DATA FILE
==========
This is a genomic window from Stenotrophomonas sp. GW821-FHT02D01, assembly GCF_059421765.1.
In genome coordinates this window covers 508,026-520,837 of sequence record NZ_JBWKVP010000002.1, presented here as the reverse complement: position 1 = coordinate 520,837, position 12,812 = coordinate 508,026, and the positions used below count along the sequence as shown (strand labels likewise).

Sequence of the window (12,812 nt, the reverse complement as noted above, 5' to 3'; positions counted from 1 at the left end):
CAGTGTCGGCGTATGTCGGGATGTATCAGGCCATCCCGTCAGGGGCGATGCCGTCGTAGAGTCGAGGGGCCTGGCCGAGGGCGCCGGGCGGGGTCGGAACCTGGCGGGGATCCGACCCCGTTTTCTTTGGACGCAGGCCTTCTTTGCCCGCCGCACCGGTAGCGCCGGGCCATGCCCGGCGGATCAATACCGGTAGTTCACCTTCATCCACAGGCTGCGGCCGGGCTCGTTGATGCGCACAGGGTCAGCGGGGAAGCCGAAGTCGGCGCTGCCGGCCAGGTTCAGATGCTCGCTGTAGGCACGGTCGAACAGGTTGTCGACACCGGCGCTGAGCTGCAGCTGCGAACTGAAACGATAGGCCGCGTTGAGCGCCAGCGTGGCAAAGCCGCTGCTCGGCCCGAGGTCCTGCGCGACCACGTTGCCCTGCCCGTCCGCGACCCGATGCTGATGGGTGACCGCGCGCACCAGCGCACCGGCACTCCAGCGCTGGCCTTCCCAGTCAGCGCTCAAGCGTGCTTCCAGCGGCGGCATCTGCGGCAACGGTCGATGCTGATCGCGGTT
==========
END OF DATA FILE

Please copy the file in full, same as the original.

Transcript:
This is a genomic window from Stenotrophomonas sp. GW821-FHT02D01, assembly GCF_059421765.1.
In genome coordinates this window covers 508,026-520,837 of sequence record NZ_JBWKVP010000002.1, presented here as the reverse complement: position 1 = coordinate 520,837, position 12,812 = coordinate 508,026, and the positions used below count along the sequence as shown (strand labels likewise).

Sequence of the window (12,812 nt, the reverse complement as noted above, 5' to 3'; positions counted from 1 at the left end):
CAGTGTCGGCGTATGTCGGGATGTATCAGGCCATCCCGTCAGGGGCGATGCCGTCGTAGAGTCGAGGGGCCTGGCCGAGGGCGCCGGGCGGGGTCGGAACCTGGCGGGGATCCGACCCCGTTTTCTTTGGACGCAGGCCTTCTTTGCCCGCCGCACCGGTAGCGCCGGGCCATGCCCGGCGGATCAATACCGGTAGTTCACCTTCATCCACAGGCTGCGGCCGGGCTCGTTGATGCGCACAGGGTCAGCGGGGAAGCCGAAGTCGGCGCTGCCGGCCAGGTTCAGATGCTCGCTGTAGGCACGGTCGAACAGGTTGTCGACACCGGCGCTGAGCTGCAGCTGCGAACTGAAACGATAGGCCGCGTTGAGCGCCAGCGTGGCAAAGCCGCTGCTCGGCCCGAGGTCCTGCGCGACCACGTTGCCCTGCCCGTCCGCGACCCGATGCTGATGGGTGACCGCGCGCACCAGCGCACCGGCACTCCAGCGCTGGCCTTCCCAGTCAGCGCTCAAGCGTGCTTCCAGCGGCGGCATCTGCGGCAACGGTCGATGCTGATCGCGGTT